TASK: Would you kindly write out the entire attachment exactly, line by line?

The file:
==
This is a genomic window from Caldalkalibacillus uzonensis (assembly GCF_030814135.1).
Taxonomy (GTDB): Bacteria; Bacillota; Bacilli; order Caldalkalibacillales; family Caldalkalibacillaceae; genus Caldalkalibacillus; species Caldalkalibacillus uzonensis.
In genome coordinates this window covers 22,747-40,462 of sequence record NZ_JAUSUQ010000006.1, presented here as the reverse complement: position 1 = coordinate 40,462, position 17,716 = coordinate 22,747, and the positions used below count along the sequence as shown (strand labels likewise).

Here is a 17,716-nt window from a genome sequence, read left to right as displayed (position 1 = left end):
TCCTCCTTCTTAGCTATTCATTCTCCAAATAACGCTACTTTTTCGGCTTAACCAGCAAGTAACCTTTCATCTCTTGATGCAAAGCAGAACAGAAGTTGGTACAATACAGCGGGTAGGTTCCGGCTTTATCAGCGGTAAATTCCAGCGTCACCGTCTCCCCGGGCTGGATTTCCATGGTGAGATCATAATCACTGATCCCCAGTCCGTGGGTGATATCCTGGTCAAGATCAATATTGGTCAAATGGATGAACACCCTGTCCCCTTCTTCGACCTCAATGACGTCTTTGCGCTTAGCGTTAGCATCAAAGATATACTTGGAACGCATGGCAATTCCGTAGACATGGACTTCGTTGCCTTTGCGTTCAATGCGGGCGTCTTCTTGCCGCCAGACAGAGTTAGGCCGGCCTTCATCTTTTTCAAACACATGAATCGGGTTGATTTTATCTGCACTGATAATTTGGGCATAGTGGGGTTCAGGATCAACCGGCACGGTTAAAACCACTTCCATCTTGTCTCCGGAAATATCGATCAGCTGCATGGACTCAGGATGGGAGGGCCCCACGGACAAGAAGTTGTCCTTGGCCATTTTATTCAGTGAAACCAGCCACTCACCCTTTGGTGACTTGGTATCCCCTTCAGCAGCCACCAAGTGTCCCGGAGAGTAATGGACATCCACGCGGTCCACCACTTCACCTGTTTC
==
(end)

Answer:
This is a genomic window from Caldalkalibacillus uzonensis (assembly GCF_030814135.1).
Taxonomy (GTDB): Bacteria; Bacillota; Bacilli; order Caldalkalibacillales; family Caldalkalibacillaceae; genus Caldalkalibacillus; species Caldalkalibacillus uzonensis.
In genome coordinates this window covers 22,747-40,462 of sequence record NZ_JAUSUQ010000006.1, presented here as the reverse complement: position 1 = coordinate 40,462, position 17,716 = coordinate 22,747, and the positions used below count along the sequence as shown (strand labels likewise).

Here is a 17,716-nt window from a genome sequence, read left to right as displayed (position 1 = left end):
TCCTCCTTCTTAGCTATTCATTCTCCAAATAACGCTACTTTTTCGGCTTAACCAGCAAGTAACCTTTCATCTCTTGATGCAAAGCAGAACAGAAGTTGGTACAATACAGCGGGTAGGTTCCGGCTTTATCAGCGGTAAATTCCAGCGTCACCGTCTCCCCGGGCTGGATTTCCATGGTGAGATCATAATCACTGATCCCCAGTCCGTGGGTGATATCCTGGTCAAGATCAATATTGGTCAAATGGATGAACACCCTGTCCCCTTCTTCGACCTCAATGACGTCTTTGCGCTTAGCGTTAGCATCAAAGATATACTTGGAACGCATGGCAATTCCGTAGACATGGACTTCGTTGCCTTTGCGTTCAATGCGGGCGTCTTCTTGCCGCCAGACAGAGTTAGGCCGGCCTTCATCTTTTTCAAACACATGAATCGGGTTGATTTTATCTGCACTGATAATTTGGGCATAGTGGGGTTCAGGATCAACCGGCACGGTTAAAACCACTTCCATCTTGTCTCCGGAAATATCGATCAGCTGCATGGACTCAGGATGGGAGGGCCCCACGGACAAGAAGTTGTCCTTGGCCATTTTATTCAGTGAAACCAGCCACTCACCCTTTGGTGACTTGGTATCCCCTTCAGCAGCCACCAAGTGTCCCGGAGAGTAATGGACATCCACGCGGTCCACCACTTCACCTGTTTC